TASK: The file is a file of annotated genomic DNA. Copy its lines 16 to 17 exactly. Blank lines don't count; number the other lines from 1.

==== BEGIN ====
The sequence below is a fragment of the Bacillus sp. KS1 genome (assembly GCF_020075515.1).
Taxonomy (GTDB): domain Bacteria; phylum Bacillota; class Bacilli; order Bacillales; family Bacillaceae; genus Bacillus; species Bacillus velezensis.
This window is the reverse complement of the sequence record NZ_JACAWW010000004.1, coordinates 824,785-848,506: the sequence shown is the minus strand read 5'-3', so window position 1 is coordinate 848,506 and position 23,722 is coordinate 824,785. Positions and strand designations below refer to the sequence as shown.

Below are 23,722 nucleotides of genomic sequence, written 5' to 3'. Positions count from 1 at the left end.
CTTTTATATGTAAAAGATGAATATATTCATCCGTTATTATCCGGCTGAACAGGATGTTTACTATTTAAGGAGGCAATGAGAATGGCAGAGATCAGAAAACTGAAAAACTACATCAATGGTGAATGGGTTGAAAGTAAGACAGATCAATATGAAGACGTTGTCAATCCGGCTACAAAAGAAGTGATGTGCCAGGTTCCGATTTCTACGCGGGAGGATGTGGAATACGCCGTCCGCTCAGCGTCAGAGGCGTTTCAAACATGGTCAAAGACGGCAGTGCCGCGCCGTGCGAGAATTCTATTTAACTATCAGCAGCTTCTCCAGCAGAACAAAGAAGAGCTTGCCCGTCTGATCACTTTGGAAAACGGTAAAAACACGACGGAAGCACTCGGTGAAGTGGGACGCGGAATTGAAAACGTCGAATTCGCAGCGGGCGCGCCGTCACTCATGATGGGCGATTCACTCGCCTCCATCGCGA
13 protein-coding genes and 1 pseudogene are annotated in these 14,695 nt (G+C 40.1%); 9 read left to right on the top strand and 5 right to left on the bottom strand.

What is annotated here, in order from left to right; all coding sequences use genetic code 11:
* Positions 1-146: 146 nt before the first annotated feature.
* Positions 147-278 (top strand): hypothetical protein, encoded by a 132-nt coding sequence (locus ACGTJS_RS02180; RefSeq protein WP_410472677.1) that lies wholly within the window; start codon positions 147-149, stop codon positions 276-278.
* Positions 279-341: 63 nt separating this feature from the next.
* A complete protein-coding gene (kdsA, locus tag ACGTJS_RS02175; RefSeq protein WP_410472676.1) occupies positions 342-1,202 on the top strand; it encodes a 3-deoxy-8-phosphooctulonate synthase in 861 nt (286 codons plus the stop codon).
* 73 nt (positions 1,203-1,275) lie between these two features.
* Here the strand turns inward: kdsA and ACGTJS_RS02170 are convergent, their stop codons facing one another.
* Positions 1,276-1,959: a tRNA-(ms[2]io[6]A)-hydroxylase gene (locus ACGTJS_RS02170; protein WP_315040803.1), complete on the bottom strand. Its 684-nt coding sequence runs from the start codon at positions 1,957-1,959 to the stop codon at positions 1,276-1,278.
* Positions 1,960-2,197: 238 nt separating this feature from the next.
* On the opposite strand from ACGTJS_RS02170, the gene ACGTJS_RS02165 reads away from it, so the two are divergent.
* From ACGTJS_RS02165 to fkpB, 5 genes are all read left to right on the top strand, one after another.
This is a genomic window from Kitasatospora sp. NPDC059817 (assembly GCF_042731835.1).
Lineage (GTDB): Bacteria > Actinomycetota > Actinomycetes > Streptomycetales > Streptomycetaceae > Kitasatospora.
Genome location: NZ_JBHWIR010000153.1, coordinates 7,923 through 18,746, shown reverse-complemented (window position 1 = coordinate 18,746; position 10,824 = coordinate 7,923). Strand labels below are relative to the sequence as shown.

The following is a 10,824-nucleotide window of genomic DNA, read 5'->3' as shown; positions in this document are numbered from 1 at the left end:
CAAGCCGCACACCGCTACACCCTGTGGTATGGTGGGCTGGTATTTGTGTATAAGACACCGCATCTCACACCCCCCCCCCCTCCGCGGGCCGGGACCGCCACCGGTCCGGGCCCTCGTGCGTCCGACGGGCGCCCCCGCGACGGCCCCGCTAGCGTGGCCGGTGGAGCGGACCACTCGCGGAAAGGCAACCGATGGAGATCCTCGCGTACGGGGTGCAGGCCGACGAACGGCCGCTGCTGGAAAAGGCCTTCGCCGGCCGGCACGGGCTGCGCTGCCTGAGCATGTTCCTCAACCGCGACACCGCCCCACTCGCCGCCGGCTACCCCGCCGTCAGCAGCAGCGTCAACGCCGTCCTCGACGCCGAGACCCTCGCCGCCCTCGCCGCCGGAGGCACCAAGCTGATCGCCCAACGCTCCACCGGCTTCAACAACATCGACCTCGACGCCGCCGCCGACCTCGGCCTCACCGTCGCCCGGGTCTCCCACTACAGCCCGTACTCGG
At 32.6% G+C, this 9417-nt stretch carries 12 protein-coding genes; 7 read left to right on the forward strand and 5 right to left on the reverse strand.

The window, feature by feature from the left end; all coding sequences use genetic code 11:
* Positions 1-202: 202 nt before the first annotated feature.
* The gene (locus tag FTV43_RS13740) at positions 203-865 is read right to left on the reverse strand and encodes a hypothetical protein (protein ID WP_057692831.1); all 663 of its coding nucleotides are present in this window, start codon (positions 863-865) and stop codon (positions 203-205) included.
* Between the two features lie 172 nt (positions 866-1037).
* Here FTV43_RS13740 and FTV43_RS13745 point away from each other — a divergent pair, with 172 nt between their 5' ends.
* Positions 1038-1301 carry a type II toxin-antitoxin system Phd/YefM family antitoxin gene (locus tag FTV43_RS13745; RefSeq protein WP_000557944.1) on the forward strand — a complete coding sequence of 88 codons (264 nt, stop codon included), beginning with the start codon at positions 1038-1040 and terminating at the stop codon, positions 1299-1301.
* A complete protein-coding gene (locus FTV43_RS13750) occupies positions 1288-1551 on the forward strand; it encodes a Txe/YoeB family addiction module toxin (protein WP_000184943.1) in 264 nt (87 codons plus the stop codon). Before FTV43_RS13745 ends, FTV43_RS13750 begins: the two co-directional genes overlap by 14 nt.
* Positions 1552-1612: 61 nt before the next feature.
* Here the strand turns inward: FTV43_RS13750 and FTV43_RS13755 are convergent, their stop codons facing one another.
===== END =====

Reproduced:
* On the opposite strand from ACGTJS_RS02170, the gene ACGTJS_RS02165 reads away from it, so the two are divergent.
* From ACGTJS_RS02165 to fkpB, 5 genes are all read left to right on the top strand, one after another.